Members of the police force are government officials who enforce the laws and maintain order. They are engaged in a dangerous and stressful occupation that can involve violent situations that must be controlled. In many of these confrontations with the public it may become necessary for the police to administer force to take control of a situation. Sometimes this force takes the form of hand-to-hand combat with a suspect who resists being arrested. The police do have strict guidelines to follow when using force. Force should be used in only the minimum amount needed to achieve a legitimate purpose. The New York Police Department has these five stages set through which the use of force can progress. 1) verbal persuasion, 2) unarmed physical force, 3) force using non-lethal weapons, 4) force using impact weapons, 5) deadly force (AIUSAPolice Brutality 1999:2). They also have many tools at their disposal when the need for using force arises. These include the police baton, mace, tasers, handcuffs, police dogs, and firearms. An officer of the law can be properly trained to administer the law in an unbiased way that will not violate a citizen’s rights, however, this is not happening across the United States.

According to a recent Amnesty International study, there are thousands of reports each year of assault and ill treatment against officers who use excessive force and violate the human rights of their victims (AIUSA Rights 1999:1). Police officers are injuring and even killing people through the use of excessive force and brutal treatment. A significant problem in this area is that police behavior is abusive of civilian rights, but it is also considered necessary and appropriate police procedure (Geller, 1996:7). In many cases police go too far when they excessively punch, kick, beat, and shoot people who pose no threat. Injuries and sometimes death result from the police use of restraints, chemical sprays, electro-shock weapons, batons, dogs, flashlights, radios, and guns (AIUSA Rights 1999:1-3). Police brutality cases have received more attention due to some of the high profile cases that reach the media. The use of excessive force is a criminal act, it is in fact a type of white collar crime.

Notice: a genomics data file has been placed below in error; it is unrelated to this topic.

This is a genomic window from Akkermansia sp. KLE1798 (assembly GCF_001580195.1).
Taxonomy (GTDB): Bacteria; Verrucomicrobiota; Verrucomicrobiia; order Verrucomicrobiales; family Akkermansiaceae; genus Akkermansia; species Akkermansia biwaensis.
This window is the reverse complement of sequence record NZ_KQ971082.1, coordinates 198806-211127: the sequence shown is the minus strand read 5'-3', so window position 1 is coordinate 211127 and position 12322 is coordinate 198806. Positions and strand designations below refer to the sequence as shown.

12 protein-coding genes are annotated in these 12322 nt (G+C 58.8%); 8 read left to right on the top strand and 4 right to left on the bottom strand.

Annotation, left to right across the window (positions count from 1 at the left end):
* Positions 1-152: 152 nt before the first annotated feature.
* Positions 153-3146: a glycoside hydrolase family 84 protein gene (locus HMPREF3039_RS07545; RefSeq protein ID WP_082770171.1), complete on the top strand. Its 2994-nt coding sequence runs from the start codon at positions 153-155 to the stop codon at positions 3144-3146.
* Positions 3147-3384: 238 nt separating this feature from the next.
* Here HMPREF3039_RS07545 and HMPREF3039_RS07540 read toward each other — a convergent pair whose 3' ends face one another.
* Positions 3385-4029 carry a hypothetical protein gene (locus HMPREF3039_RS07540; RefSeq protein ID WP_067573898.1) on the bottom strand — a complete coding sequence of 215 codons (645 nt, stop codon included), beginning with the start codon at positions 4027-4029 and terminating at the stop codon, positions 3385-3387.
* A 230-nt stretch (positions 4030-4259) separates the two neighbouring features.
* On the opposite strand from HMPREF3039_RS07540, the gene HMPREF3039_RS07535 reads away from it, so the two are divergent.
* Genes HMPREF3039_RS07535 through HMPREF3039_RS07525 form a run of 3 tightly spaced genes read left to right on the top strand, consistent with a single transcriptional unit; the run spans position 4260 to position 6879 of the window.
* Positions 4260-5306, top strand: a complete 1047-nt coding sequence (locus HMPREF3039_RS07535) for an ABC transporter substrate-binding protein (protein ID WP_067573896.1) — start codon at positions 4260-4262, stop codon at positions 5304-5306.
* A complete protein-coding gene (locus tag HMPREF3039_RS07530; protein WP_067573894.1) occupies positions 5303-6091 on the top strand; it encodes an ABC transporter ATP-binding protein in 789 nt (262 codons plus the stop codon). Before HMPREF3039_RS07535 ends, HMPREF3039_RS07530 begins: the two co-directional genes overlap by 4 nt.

I am willing to go to any police event or meet with officers to help with our public forum to protect our officers and the community. I am starting with the local Steilacoom police. To address ways we can address Vets issues and to make the community safer. On that note do you realize that 1 in three Vets in jail are mentally disturbed. Well I have taken up enough of mentally disturbed. Well I have taken up enough of your time.
John DuBose